I couldn’t tell her how truly “normal” she was to become, sapped of any drive but to obey. After the chemical lobotomy, she would take her place alongside the premier’s other children as a docile member of Earth’s second species. Her anxious father would never again awaken me in the middle of the night to evaluate her escape route or grant me a hiatus from my duties in order to chase her across the solar system. As his oldest friend, he used me to clean up personal messes, but this would be my last time chasing after his youngest daughter.
The premier wasn’t a heartless man. He was out of options, unless he could take the step his daughter demanded and see beyond the ghetto. I knew he couldn’t. He was trapped by history, like all virens. Like me.
I kept wondering about this point of view, who this “I” was. What happened to the “me” who had been here, or the “me” who had left there? Metascience said time splinters consciousness, that consciousness is a product of the space it inhabits, an emergent property of the universe expressed through a person. You can share a wave, after all, but you can’t take hold of it, so it’s a delusion to believe you’re merely yourself. Like most people who came to Dahmin, I discovered time is a place, one I could move beyond, but experiencing unified consciousness was less like transcendence and more like dying.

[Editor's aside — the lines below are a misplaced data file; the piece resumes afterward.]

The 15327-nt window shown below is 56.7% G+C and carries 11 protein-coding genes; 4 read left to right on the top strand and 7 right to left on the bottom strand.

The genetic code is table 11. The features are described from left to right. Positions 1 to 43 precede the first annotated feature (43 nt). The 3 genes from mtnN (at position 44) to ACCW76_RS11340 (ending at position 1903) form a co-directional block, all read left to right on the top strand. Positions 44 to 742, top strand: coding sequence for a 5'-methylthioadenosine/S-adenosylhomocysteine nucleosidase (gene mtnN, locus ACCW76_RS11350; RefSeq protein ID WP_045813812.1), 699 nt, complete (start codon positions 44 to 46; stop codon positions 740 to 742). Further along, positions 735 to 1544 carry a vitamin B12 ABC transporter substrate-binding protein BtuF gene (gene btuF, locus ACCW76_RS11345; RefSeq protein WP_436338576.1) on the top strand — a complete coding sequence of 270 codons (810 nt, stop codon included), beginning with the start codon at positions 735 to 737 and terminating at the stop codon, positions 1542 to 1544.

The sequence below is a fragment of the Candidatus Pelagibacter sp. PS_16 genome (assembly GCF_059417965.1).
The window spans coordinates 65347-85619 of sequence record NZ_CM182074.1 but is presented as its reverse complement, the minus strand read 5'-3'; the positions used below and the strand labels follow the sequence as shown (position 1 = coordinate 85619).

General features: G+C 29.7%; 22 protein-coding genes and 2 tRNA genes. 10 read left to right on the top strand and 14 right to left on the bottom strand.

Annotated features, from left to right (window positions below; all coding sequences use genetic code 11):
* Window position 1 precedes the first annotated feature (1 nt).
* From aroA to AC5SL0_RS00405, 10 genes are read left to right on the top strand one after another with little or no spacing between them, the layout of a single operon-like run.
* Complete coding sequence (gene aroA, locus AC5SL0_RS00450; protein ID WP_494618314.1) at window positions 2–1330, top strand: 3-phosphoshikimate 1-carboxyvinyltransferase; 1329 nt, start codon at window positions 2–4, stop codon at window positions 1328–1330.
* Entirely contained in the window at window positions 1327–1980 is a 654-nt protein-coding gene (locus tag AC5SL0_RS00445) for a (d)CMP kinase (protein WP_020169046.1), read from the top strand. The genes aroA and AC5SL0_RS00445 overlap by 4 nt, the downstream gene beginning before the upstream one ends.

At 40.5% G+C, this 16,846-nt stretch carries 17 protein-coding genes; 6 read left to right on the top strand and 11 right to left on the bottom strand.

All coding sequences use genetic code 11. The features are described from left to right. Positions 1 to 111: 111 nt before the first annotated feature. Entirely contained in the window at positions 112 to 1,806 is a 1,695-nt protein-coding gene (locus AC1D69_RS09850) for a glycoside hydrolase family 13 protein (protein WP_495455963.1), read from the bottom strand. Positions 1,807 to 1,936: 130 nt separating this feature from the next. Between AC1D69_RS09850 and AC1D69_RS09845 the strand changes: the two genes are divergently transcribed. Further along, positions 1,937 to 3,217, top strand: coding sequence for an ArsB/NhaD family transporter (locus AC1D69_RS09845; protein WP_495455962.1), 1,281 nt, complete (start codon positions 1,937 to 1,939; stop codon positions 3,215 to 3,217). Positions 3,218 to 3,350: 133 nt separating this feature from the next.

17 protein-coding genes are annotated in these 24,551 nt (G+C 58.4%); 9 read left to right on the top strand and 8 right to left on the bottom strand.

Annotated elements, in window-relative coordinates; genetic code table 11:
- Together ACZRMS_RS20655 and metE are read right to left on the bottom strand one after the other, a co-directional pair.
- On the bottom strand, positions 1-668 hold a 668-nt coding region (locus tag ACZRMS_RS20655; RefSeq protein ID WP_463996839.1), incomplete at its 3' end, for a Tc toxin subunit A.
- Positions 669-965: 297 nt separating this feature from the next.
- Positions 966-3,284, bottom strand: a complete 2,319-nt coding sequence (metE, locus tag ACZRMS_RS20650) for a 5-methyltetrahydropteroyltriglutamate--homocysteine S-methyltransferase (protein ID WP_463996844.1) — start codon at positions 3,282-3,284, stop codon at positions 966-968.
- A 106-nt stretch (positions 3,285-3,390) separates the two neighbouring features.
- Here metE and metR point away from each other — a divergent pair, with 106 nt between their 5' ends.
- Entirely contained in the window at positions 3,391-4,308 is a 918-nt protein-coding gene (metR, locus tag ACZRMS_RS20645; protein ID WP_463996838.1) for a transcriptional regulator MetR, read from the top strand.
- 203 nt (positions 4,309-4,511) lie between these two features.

I had died in many small ways before I found a timeline where I managed to keep Alex alive. I had arrived in time to have the colonel bring her to me before the sergeant turned up. Ricqa and I shuffled Alex off to my ship, where he retired to a sleeptube, while I sat with her, appreciating the fire in her eyes even more after so many tries to revive it.
As usual, she railed against protectionist laws and the fear that kept us believing sapiens rhetoric. I didn’t need to listen. I needed to change reality, the one that had consumed her in a way only a fear of sapiens could. “They’ll find me wherever I go,” I said. “You, too.”
Suspicion narrowed her eyes. She tried not to smile, as if she couldn’t bear to believe me, but the gullibility I had always abused was now her gift to me. Despite her effort to appear stoic, her smile broke through. “We can do it, Grace.”
“You can do it. They don’t abide rogue Patriots. I’ll be terminated. Heart attack, I assume.”
She seemed stunned. “Murder you?”
“No one could prove it.”
“My father wouldn’t allow it.”